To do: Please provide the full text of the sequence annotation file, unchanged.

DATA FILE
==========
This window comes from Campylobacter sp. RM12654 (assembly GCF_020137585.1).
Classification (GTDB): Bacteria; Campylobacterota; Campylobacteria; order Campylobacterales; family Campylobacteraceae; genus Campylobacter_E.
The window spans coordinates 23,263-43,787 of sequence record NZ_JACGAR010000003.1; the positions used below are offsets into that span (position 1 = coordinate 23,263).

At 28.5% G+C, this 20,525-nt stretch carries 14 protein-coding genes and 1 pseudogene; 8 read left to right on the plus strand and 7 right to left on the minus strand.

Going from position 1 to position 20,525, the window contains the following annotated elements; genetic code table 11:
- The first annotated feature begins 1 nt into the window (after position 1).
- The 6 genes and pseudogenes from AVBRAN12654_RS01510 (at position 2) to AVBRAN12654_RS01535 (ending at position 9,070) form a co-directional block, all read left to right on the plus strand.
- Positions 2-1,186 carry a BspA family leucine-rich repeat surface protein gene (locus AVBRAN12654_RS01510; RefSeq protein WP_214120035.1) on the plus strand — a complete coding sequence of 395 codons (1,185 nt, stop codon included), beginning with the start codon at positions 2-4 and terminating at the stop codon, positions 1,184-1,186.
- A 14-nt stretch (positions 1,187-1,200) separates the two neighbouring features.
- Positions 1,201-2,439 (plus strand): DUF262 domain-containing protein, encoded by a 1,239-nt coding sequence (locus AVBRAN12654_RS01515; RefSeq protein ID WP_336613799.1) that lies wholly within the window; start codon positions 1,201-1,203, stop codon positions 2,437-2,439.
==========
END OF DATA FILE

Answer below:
This window comes from Campylobacter sp. RM12654 (assembly GCF_020137585.1).
Classification (GTDB): Bacteria; Campylobacterota; Campylobacteria; order Campylobacterales; family Campylobacteraceae; genus Campylobacter_E.
The window spans coordinates 23,263-43,787 of sequence record NZ_JACGAR010000003.1; the positions used below are offsets into that span (position 1 = coordinate 23,263).

At 28.5% G+C, this 20,525-nt stretch carries 14 protein-coding genes and 1 pseudogene; 8 read left to right on the plus strand and 7 right to left on the minus strand.

Going from position 1 to position 20,525, the window contains the following annotated elements; genetic code table 11:
- The first annotated feature begins 1 nt into the window (after position 1).
- The 6 genes and pseudogenes from AVBRAN12654_RS01510 (at position 2) to AVBRAN12654_RS01535 (ending at position 9,070) form a co-directional block, all read left to right on the plus strand.
- Positions 2-1,186 carry a BspA family leucine-rich repeat surface protein gene (locus AVBRAN12654_RS01510; RefSeq protein WP_214120035.1) on the plus strand — a complete coding sequence of 395 codons (1,185 nt, stop codon included), beginning with the start codon at positions 2-4 and terminating at the stop codon, positions 1,184-1,186.
- A 14-nt stretch (positions 1,187-1,200) separates the two neighbouring features.
- Positions 1,201-2,439 (plus strand): DUF262 domain-containing protein, encoded by a 1,239-nt coding sequence (locus AVBRAN12654_RS01515; RefSeq protein ID WP_336613799.1) that lies wholly within the window; start codon positions 1,201-1,203, stop codon positions 2,437-2,439.